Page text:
Lying is the performance-enhancing drug that you don't have to buy.
People do it to build themselves up and morph into somebody they're
really not. It might make them bigger in the eyes of some people, but
eventually the plug gets pulled and the liars end up like the athletes who
come off the juice: smaller, weaker, and with damage that can never
Five weeks ago, Yale head football coach Tom Williams stuck a needle
in his biography and tried to pump himself up like Bill Belichick.
Williams claimed he had been a Rhodes Scholarship candidate
when he was in college at Stanford. However, a report in the New
York Times quoted an official from the Rhodes Trust saying they had
no record of Williams ever applying for the prestigious scholarship.
Yale began an internal investigation and the rest, (And Williams)
as they say, was history. After just three years at the Ivy League
school, Williams turned in his resignation.
The stunning resignation came almost 10 years to the day that
George O'Leary resigned from Notre Dame in disgrace. O'Leary
spent five days in his dream job, but it turned into a nightmare when
it was discovered that he had "padded" his resume with lies.
O'Leary said he earned a master's degree from a college that
didn't exist and also claimed to be a three-year letterman at the
University of New Hampshire, when in fact, he had never played
a single game for the Wildcats.
O'Leary's lies put the spotlight on resume fudging and sent
coaches all around the country into their school's media relations
departments to "edit" their biographies and profiles. That was
2001, a time when the Internet was just warming up. So you
can forgive Williams if he wasn't logged on and aware of O'Leary's
downfall. It was either that, or that fact that he was buried knee
deep in term papers.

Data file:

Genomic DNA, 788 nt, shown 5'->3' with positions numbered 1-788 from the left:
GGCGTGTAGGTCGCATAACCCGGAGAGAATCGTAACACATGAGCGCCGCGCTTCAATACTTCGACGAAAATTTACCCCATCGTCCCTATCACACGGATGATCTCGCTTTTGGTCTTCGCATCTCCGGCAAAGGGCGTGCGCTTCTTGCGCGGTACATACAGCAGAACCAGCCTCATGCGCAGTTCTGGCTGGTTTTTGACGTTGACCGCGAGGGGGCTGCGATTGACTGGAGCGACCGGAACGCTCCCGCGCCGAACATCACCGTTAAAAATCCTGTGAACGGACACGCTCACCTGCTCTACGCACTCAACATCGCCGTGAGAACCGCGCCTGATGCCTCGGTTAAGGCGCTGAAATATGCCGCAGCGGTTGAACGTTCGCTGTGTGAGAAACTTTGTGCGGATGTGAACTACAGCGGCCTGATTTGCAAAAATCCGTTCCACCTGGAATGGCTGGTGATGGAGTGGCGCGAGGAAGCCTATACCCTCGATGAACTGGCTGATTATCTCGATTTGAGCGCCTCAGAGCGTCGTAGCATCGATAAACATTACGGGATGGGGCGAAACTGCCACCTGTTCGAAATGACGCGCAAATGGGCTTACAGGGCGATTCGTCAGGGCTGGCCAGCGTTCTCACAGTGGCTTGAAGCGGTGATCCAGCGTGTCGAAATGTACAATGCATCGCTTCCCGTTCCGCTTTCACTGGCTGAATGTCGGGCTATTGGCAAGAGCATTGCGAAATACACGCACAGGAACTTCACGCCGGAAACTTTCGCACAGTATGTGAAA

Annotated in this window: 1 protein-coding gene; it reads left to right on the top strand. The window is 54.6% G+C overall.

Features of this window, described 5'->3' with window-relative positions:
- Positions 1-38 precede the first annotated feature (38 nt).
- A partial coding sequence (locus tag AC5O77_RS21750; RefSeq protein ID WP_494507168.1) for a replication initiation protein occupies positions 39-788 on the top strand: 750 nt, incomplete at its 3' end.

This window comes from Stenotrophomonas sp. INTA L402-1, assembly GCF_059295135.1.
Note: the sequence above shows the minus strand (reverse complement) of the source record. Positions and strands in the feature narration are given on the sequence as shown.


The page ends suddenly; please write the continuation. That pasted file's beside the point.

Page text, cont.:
O'Leary never fully recovered from his lies and ungraceful
exit from Notre Dame. Oh, sure, he's enjoyed a nice career
at Central Florida. Unfortunately, it's always going to be,
"George O'Leary's a good coach, but....." He can shower
100 times a day but he's never going to rinse away the stigma
associated with the lies that cost him the job at Notre Dame.
Williams may never recover, and if he does, it will be a slow
and a painful process. There will always be the snickers from
strangers, the friends who look away when they see you coming,
and the countless job rejections that have nothing to do with
Besides lying about being a Rhodes Scholarship candidate,
Williams was outed for fibbing about his football background.
In his original bio at Yale, he stated that he was on the practice
squad of the NFL’s San Francisco 49ers in 1993. However,
that was also proven not to be the case. That's not really all that
unusual, though. If I had a dime for every juiced up, ex-Division
II football player who told me he played with an NFL team but
was cut in training camp or was the last one released or didn't
make the team because of an injury, I'd be a millionaire. It's one
thing to misrepresent yourself in a bar or on Facebook, it's quite
another to do it at an institution of higher learning.
Like steroid users, people who lie don't believe they'll ever
got caught. With Google, instant background checks, and
everything else you get on the Internet, it makes no sense to
even try to lie about your history. People will find out.
Throw in Twitter and Facebook and there is always someone
who knew someone who knew you didn't do the things you
said you did. Tom Williams lied. Someone found out about it.
He got fired. History repeated itself. Again.